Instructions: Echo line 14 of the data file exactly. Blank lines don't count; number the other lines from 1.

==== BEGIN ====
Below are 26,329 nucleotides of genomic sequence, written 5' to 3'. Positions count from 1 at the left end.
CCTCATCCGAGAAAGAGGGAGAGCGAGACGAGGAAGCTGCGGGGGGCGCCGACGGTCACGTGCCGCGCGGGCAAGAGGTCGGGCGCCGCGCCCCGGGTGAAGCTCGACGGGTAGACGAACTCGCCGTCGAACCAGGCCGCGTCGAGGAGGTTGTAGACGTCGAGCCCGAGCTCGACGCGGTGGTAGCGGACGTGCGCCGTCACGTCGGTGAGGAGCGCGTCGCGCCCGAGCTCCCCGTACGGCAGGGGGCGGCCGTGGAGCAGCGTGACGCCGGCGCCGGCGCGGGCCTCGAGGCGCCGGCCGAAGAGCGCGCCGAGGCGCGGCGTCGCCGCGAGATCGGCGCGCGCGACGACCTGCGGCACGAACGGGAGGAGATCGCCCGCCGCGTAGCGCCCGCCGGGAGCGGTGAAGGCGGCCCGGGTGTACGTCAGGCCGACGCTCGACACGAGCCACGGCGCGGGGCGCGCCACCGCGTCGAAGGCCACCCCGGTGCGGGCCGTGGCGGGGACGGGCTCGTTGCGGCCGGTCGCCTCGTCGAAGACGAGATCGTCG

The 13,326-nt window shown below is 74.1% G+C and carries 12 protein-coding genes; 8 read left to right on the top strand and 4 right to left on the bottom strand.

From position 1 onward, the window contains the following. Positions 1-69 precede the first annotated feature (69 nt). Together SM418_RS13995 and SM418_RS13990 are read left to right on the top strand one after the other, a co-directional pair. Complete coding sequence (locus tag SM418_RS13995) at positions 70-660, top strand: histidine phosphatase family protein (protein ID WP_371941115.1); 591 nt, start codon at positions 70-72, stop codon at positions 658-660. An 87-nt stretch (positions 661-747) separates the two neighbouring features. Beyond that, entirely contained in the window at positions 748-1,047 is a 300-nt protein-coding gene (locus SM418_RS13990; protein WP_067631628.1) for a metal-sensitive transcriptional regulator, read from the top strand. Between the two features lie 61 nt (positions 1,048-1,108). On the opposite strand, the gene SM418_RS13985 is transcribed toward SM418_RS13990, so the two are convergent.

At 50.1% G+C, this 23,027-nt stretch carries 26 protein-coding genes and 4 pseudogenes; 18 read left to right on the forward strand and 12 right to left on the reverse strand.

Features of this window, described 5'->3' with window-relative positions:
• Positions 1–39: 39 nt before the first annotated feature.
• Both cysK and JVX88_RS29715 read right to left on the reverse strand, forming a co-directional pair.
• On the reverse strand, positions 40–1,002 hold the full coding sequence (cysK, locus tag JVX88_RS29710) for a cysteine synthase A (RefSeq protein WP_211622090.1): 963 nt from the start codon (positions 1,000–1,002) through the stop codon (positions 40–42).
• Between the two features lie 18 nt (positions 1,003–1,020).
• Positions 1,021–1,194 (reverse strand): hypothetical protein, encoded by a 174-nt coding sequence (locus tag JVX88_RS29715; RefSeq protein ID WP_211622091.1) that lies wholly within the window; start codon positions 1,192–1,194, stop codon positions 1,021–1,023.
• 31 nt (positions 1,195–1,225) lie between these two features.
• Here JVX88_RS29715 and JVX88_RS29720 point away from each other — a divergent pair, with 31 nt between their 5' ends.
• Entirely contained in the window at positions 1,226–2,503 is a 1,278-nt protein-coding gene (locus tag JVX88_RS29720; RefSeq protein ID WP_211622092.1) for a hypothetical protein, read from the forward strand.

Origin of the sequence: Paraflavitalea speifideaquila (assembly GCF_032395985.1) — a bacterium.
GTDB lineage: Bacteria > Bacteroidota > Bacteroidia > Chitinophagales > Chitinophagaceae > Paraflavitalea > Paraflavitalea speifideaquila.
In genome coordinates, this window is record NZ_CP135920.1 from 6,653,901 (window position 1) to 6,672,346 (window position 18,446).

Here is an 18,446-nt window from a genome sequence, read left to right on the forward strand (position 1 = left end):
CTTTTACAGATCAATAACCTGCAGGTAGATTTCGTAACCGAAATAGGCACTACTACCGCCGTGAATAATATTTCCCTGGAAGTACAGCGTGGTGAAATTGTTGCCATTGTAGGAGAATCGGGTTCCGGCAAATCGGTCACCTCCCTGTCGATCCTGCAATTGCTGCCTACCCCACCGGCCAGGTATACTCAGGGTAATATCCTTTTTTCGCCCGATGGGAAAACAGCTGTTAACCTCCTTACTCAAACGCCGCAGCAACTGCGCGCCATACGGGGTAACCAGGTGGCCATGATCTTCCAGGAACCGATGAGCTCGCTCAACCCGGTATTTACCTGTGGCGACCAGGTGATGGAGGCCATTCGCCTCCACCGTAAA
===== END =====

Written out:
• Entirely contained in the window at positions 1,226–2,503 is a 1,278-nt protein-coding gene (locus tag JVX88_RS29720; RefSeq protein ID WP_211622092.1) for a hypothetical protein, read from the forward strand.